Law Enforcement Officers Honor Fallen Comrade Questions About His Death Put Aside While Respects Paid William Lowry
Amid a sea of blue, black, gray and red uniforms worn by law enforcers from across the Northwest, Tacoma Police Officer William F. Lowry was remembered Wednesday as a dedicated public servant who made the ultimate sacrifice for his city.
Lowry, 39, was shot and killed last Thursday as he responded to a domestic violence call.
Investigators are still trying to figure out why his alleged assailant, a Cambodian immigrant with a history of mental illness, wasn’t detained in a hospital a month before or even arrested earlier the same day when stopped by police in Auburn.
But those questions were put aside for a few hours Wednesday as friends paid their respects to the man they knew as “Billy” and “B-LO,” and hundreds of officers from across the region - a contingent from the Royal Canadian Mounted Police even attended - honored their latest fallen comrade.
“Officer Lowry’s purpose and passion was our safety,” Tacoma Mayor Brian Ebersole said in eulogizing Lowry during a memorial service at the Tacoma Dome that was carried on a local cable access channel. “And while we can never repay him for his ultimate sacrifice, we can and we must honor his memory not only in words, but in actions, to do justice to his life.”
As Lowry lay in a flag-draped coffin in front of a stage draped in black, his colleagues praised him as a dedicated officer who could not wait to get on the street to catch more bad guys, but who also was compassionate enough to offer kind words and deeds to children and victims.
“He was the kind of officer everyone should want in their community,” Assistant Police Chief Charlie Meinema said. “Although slight in frame, Bill Lowry was a big, big man.”
Dozens of Cambodians and Vietnamese also attended the memorial service in an effort to show the public that the shooting doesn’t represent the Asian community.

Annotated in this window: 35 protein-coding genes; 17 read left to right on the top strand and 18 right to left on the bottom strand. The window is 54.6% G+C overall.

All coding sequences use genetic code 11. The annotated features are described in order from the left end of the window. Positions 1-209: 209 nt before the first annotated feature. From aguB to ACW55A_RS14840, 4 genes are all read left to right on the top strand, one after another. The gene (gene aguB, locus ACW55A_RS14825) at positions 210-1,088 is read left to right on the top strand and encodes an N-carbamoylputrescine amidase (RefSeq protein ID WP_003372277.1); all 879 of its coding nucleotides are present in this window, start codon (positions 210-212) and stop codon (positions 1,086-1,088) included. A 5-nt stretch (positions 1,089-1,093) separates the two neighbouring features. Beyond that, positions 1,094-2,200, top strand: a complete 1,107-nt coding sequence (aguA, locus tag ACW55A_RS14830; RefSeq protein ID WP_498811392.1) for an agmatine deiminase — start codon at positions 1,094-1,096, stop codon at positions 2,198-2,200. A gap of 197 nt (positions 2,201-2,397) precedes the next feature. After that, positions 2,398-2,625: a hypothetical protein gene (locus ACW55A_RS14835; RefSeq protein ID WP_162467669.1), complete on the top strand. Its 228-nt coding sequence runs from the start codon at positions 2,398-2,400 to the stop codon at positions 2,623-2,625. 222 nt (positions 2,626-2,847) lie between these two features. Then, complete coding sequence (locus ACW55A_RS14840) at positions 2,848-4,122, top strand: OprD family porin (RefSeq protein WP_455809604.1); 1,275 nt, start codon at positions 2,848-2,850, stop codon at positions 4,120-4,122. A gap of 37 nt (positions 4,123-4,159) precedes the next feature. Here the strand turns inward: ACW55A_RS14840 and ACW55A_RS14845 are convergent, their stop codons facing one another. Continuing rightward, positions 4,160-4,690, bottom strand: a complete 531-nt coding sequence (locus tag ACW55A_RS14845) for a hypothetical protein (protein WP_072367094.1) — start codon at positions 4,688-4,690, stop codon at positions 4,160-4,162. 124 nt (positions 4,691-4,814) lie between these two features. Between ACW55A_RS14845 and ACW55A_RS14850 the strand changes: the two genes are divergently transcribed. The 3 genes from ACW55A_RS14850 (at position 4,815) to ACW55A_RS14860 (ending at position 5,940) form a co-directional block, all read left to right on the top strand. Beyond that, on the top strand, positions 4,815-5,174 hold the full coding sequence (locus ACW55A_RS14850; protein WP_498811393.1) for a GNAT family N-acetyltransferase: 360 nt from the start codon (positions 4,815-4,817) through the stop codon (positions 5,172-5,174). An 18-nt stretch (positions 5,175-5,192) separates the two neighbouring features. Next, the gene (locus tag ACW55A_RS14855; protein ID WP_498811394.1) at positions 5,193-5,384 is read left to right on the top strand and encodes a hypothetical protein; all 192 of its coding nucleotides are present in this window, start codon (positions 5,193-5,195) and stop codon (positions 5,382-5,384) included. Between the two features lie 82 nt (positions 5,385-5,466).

“We are here to share our sorrow,” said Dareth-Rose Pak, a Cambodian who runs a domestic violence shelter in Tacoma.
Lowry is survived by his wife, Jolin, and a 1-year-old daughter. His brother, Tim, also is a Tacoma police officer.
A decorated officer hired in 1979, Lowry worked in the patrol, narcotics and SWAT sections during his career. Colleagues said his youthful appearance and good acting skills made him an accomplished undercover narcotics officer.
He was buried with police honors in a ceremony that featured a moving rendition of “Amazing Grace” by the Vancouver City Police Pipe Band, a funeral procession involving hundreds of police cars and a 21-gun salute.
Lowry died following a shootout that occurred as officers attempted to arrest Sap Kray, 45, during a standoff at the home of Kray’s estranged wife.
Kray, who eventually surrendered, also was wounded during the shootout. He was listed in serious condition Wednesday at Harborview Medical Center in Seattle.
Auburn Police Chief Dave Purdy acknowledged this week that his department began reviewing its run-in with Kray last Thursday even before the deadly encounter a few hours later.
About 12:30 a.m. Thursday, Auburn police had been called to the Emerald Downs racetrack when an armed and apparently intoxicated Kray showed up and demanded to see his wife, Samoun Srip, who worked at the track. Auburn police talked to Kray, but let him go.
When Auburn officers arrived at Emerald Downs, Kray threatened to shoot anyone who approached, displayed an assault rifle he had in his van and refused to cooperate with officers, Purdy said. The chief said Kray held the weapon up to show police he was armed, but then set it back down.
“He never pointed it at anybody,” Purdy said.
Purdy said no crime was committed and officers had no reason to detain Kray, who drove away about 1 a.m.
A few hours later, the fatal shootout in Tacoma occurred.
After Kray left the racetrack the second time, Auburn police notified several area police agencies, including Tacoma police, Purdy said.